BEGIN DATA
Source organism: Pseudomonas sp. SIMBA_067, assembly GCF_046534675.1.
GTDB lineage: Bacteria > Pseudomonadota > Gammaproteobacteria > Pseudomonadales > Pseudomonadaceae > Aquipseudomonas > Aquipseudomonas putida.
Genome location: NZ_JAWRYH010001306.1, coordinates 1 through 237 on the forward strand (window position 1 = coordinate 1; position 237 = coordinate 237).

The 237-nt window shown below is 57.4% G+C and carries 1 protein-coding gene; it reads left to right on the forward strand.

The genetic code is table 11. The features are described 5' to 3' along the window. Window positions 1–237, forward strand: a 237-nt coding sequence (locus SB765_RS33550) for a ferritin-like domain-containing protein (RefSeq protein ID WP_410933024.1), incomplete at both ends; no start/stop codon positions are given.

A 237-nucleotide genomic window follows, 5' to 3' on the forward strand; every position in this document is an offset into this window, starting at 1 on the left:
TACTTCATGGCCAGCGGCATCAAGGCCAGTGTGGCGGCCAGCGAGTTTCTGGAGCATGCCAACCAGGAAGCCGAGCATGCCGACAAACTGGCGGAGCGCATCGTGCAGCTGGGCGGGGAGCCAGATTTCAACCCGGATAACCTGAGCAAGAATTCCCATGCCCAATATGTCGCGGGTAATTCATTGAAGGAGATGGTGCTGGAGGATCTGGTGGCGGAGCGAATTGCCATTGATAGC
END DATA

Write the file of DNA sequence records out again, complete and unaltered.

Source organism: Pseudomonas sp. SIMBA_067, assembly GCF_046534675.1.
GTDB lineage: Bacteria > Pseudomonadota > Gammaproteobacteria > Pseudomonadales > Pseudomonadaceae > Aquipseudomonas > Aquipseudomonas putida.
Genome location: NZ_JAWRYH010001306.1, coordinates 1 through 237 on the forward strand (window position 1 = coordinate 1; position 237 = coordinate 237).

The 237-nt window shown below is 57.4% G+C and carries 1 protein-coding gene; it reads left to right on the forward strand.

The genetic code is table 11. The features are described 5' to 3' along the window. Window positions 1–237, forward strand: a 237-nt coding sequence (locus SB765_RS33550) for a ferritin-like domain-containing protein (RefSeq protein ID WP_410933024.1), incomplete at both ends; no start/stop codon positions are given.

A 237-nucleotide genomic window follows, 5' to 3' on the forward strand; every position in this document is an offset into this window, starting at 1 on the left:
TACTTCATGGCCAGCGGCATCAAGGCCAGTGTGGCGGCCAGCGAGTTTCTGGAGCATGCCAACCAGGAAGCCGAGCATGCCGACAAACTGGCGGAGCGCATCGTGCAGCTGGGCGGGGAGCCAGATTTCAACCCGGATAACCTGAGCAAGAATTCCCATGCCCAATATGTCGCGGGTAATTCATTGAAGGAGATGGTGCTGGAGGATCTGGTGGCGGAGCGAATTGCCATTGATAGC